Secondly, the respondent in that case was never identified and the learned panelist accepted evidence that the registration had been obtained using fraudulently obtained credit card details. In the present case, the Respondent did use a proxy service, but the disputed domain name has at all times (since he acquired it) resolved to a webpage which plainly identified him. The Panel is not prepared to accept that use of a proxy service is in and of itself bad faith.3 The Respondent has in fact come forward and sought to defend his actions and has not hidden behind the proxy service.

The Complainant’s invocation of the inactive use of the disputed domain name since 1993 does not assist it. The Panel accepts that the use (or non-use) made of a domain name before the relevant respondent acquired it can be relevant to proper characterization of the registration and use in question. The usual point of reference, however, is the point where the Respondent acquired the disputed domain name.

In the present case, the Respondent has submitted evidence from the Wayback Machine which shows that for a number of years the disputed domain name resolved to a webpage or webpages for Molecular Structure Corporation. That business would appear to have been acquired and ceased use of the name and acronym in due course. Subsequently, the acquirer of the business released it back on to the market. Before the Respondent acquired it, therefore, the disputed domain name appears to have had a legitimate use quite independent of the Complainant’s group.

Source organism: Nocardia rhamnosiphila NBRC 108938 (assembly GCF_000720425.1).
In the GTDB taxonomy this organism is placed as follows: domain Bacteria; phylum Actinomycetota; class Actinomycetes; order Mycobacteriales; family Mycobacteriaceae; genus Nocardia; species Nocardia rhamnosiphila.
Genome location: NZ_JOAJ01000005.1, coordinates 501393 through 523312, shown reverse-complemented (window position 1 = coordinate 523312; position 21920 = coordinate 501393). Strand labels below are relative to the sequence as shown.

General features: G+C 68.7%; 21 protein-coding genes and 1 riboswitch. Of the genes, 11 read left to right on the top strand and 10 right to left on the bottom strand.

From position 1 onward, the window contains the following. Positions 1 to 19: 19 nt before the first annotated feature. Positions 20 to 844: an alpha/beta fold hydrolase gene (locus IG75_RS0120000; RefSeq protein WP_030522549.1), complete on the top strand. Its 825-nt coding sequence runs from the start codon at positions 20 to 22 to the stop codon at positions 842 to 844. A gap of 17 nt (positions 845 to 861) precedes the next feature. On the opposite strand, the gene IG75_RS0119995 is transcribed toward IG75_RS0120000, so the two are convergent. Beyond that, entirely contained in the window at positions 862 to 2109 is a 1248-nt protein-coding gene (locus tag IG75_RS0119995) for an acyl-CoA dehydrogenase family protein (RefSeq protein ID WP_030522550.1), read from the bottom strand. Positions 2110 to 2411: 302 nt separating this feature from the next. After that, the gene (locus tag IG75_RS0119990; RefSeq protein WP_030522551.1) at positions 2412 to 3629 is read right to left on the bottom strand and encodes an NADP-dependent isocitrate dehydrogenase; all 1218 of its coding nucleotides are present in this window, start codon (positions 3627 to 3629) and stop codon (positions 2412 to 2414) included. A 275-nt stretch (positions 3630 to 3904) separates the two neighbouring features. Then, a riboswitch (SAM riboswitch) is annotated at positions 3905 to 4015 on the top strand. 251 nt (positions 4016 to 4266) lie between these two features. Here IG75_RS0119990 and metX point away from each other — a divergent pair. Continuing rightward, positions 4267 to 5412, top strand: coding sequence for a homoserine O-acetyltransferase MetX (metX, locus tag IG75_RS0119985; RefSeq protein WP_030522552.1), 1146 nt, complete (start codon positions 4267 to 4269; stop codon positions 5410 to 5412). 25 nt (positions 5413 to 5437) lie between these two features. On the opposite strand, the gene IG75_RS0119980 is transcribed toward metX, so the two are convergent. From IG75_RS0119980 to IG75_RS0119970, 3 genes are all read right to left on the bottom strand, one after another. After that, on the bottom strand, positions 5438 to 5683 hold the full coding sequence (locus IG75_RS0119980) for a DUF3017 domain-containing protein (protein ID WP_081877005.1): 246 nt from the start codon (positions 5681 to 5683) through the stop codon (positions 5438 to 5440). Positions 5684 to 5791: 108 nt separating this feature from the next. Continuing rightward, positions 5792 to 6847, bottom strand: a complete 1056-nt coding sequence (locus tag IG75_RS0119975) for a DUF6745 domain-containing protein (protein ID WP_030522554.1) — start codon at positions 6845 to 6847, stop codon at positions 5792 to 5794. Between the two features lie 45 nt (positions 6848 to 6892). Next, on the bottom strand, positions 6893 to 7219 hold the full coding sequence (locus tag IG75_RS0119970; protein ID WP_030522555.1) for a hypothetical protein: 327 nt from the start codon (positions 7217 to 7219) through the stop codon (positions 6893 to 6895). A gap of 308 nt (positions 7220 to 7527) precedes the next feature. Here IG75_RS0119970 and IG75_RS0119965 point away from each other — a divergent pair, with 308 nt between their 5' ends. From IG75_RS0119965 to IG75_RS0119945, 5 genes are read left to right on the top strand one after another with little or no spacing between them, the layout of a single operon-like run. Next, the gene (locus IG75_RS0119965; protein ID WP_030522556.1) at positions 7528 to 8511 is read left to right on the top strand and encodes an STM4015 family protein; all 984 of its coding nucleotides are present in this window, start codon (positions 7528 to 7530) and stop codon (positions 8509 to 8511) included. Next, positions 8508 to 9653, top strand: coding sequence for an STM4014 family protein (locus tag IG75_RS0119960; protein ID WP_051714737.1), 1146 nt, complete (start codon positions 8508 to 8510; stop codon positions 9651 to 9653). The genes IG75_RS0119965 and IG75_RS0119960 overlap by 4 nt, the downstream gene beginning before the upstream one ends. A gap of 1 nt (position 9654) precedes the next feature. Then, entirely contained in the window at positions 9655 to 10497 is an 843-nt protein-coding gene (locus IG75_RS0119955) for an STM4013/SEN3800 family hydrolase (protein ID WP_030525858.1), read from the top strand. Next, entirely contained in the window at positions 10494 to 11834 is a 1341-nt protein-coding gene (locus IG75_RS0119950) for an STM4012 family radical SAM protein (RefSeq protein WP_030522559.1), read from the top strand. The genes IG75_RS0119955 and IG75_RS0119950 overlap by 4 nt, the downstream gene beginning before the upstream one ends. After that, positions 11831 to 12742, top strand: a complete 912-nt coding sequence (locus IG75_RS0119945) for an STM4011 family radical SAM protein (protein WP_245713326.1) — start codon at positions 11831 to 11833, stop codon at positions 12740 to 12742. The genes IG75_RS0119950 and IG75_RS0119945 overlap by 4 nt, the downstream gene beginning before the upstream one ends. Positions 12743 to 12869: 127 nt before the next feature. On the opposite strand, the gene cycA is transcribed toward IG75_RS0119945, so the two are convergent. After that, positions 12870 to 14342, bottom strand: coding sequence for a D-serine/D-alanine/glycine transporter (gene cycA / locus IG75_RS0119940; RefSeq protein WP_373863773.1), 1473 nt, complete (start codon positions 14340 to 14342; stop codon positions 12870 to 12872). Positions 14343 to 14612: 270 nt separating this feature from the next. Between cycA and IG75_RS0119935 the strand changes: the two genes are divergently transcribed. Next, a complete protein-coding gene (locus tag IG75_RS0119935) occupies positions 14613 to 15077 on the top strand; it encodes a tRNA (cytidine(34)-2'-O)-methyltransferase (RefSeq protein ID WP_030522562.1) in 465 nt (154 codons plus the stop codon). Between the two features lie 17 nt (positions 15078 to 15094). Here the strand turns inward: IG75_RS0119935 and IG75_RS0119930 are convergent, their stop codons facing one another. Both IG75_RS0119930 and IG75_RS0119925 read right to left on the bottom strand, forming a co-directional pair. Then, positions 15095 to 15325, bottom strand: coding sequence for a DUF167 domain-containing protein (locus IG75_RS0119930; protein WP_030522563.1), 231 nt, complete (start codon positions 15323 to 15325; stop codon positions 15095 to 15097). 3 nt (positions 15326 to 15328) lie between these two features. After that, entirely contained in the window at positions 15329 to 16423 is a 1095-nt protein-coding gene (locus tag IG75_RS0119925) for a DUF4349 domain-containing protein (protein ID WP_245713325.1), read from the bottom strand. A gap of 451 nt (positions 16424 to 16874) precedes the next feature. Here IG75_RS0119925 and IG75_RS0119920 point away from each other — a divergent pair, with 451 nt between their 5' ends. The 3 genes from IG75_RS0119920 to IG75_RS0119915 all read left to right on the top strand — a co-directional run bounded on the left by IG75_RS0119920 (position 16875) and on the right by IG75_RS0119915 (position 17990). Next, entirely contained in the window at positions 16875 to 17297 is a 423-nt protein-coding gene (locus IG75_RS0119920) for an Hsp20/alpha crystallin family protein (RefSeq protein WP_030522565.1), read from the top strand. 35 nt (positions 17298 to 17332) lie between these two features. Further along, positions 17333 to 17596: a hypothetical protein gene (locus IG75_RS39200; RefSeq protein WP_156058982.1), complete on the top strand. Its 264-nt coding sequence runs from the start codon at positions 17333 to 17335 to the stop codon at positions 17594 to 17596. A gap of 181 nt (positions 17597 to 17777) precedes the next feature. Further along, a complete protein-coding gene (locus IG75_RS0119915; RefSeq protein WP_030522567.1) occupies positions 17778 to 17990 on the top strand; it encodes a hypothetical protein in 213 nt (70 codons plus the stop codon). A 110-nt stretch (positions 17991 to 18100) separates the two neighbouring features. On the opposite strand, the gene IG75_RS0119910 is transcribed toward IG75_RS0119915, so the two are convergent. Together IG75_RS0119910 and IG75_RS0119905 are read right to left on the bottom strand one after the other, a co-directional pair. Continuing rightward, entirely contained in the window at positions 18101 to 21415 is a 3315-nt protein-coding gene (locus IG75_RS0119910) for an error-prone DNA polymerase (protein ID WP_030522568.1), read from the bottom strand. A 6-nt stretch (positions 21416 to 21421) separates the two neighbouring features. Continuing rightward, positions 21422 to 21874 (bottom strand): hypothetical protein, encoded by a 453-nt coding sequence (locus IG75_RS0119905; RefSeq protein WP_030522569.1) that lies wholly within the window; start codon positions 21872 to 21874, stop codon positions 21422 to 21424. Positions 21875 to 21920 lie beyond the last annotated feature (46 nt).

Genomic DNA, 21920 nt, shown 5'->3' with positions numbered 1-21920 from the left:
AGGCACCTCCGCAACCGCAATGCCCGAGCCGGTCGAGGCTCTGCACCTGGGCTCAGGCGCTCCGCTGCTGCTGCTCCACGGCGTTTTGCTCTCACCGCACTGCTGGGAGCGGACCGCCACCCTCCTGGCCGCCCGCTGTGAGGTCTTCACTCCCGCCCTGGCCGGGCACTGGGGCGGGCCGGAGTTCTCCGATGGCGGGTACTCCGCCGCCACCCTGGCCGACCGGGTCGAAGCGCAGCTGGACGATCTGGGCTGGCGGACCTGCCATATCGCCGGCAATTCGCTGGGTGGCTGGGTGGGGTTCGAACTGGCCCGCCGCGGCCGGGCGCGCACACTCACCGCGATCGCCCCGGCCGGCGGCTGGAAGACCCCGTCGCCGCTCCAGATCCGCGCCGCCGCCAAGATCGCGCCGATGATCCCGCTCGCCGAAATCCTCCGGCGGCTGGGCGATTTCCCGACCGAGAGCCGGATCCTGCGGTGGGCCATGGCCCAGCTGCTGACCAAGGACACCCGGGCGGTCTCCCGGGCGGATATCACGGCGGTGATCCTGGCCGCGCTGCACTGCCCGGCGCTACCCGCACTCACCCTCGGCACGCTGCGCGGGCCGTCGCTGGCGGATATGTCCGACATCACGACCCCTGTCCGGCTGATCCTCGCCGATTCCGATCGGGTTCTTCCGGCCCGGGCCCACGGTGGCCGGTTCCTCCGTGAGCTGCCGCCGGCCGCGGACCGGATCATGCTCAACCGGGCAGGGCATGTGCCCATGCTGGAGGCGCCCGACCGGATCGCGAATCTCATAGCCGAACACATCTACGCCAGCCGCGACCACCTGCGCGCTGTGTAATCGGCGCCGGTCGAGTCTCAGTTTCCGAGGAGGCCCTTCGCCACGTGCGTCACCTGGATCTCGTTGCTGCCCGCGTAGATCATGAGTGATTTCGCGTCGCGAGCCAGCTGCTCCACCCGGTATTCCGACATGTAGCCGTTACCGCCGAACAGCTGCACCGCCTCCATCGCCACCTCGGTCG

Since the Respondent acquired the disputed domain name, it has resolved to his website as described above. The Complainant characterizes this as a mere placeholder and analogises it to a pay-per-click “search” page. The website, however, does not appear to have “pay-per-click” links on it. In the second case relied on by the Complainant, General Motors LLC v Carol Schadt WIPO Case No. D2012-2106, Ms. Schadt admitted knowledge of the complainant’s GM trademark – as one would expect for a USA citizen and that particular trademark. In addition, she had held the domain name for at least 8 years without making the use of it which she claimed she had registered it for – apparently for a website providing resources for general management and the sale of domain names.

The present case is different. The Respondent has stated that he was not aware of the Complainant’s group or trademarks when he acquired the disputed domain name. In the context of the present case and on the present record, that is not implausible. The disputed domain name is comprised of a 3 letter alphanumeric string. It has lots of potential applications quite unassociated with the business of the Complainant’s group whose trademarks are registered for a limited range of services.